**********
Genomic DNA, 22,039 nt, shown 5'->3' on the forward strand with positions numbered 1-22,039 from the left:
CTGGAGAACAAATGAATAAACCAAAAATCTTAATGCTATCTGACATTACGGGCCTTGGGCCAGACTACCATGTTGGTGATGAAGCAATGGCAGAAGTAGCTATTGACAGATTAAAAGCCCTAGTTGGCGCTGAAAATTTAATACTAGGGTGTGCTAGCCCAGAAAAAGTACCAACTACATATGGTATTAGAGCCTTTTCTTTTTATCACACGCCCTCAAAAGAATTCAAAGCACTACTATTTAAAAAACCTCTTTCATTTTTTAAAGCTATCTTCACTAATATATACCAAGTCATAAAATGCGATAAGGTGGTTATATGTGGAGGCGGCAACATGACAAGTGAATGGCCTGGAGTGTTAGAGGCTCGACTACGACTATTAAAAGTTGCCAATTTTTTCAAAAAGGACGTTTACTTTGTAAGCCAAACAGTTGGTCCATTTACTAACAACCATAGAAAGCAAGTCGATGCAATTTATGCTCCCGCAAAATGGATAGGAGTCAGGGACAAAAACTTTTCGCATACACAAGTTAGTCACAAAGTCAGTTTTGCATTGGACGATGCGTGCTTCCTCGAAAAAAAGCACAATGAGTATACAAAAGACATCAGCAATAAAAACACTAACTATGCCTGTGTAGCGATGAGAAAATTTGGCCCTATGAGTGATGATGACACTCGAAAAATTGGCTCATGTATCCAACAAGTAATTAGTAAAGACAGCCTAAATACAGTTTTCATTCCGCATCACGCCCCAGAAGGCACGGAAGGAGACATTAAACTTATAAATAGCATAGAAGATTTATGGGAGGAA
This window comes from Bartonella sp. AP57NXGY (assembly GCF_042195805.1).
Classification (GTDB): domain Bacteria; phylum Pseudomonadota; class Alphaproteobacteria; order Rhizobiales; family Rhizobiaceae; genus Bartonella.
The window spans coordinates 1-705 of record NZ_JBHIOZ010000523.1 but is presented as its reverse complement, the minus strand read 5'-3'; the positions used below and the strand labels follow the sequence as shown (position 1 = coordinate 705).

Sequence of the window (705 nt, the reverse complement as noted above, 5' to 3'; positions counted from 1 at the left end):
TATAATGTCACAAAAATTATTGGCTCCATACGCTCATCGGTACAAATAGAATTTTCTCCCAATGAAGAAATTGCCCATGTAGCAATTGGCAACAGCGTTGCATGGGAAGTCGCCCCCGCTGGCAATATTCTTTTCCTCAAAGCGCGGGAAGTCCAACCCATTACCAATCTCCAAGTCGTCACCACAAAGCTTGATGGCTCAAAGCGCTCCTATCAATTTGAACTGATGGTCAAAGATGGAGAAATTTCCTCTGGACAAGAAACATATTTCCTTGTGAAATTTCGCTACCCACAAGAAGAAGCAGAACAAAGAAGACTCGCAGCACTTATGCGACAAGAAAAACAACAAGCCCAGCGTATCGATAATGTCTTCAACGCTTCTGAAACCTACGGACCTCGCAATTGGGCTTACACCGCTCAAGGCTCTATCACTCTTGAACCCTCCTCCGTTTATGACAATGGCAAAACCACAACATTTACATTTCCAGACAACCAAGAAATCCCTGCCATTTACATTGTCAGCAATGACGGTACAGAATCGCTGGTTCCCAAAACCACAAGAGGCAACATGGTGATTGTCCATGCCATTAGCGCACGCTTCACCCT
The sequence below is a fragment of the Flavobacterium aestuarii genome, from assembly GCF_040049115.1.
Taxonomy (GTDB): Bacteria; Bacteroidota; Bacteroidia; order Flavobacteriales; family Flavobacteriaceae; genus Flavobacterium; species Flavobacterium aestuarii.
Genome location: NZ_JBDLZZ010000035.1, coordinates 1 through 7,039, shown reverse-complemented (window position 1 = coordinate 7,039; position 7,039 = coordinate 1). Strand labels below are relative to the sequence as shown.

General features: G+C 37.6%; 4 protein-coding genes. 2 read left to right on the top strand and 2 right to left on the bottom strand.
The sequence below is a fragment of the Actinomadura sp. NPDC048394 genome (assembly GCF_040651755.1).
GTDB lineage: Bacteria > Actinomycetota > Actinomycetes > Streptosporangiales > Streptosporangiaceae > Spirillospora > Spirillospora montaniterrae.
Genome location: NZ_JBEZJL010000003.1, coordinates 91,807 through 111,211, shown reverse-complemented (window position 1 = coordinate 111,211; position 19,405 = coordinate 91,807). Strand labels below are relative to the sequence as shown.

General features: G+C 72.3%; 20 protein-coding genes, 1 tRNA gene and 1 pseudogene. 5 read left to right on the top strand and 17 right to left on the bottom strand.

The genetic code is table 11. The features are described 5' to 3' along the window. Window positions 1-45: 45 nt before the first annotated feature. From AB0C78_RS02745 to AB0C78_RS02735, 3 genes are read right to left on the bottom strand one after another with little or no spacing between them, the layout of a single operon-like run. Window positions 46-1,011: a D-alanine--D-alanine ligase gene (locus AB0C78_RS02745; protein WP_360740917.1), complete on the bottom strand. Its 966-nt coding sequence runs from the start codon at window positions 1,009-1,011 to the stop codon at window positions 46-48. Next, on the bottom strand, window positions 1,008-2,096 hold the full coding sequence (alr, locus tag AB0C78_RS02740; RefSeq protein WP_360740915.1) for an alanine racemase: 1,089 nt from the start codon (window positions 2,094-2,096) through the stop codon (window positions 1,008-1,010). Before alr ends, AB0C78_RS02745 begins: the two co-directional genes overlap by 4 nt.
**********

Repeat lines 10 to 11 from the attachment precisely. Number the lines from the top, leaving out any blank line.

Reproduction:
Genome location: NZ_JBDLZZ010000035.1, coordinates 1 through 7,039, shown reverse-complemented (window position 1 = coordinate 7,039; position 7,039 = coordinate 1). Strand labels below are relative to the sequence as shown.

General features: G+C 37.6%; 4 protein-coding genes. 2 read left to right on the top strand and 2 right to left on the bottom strand.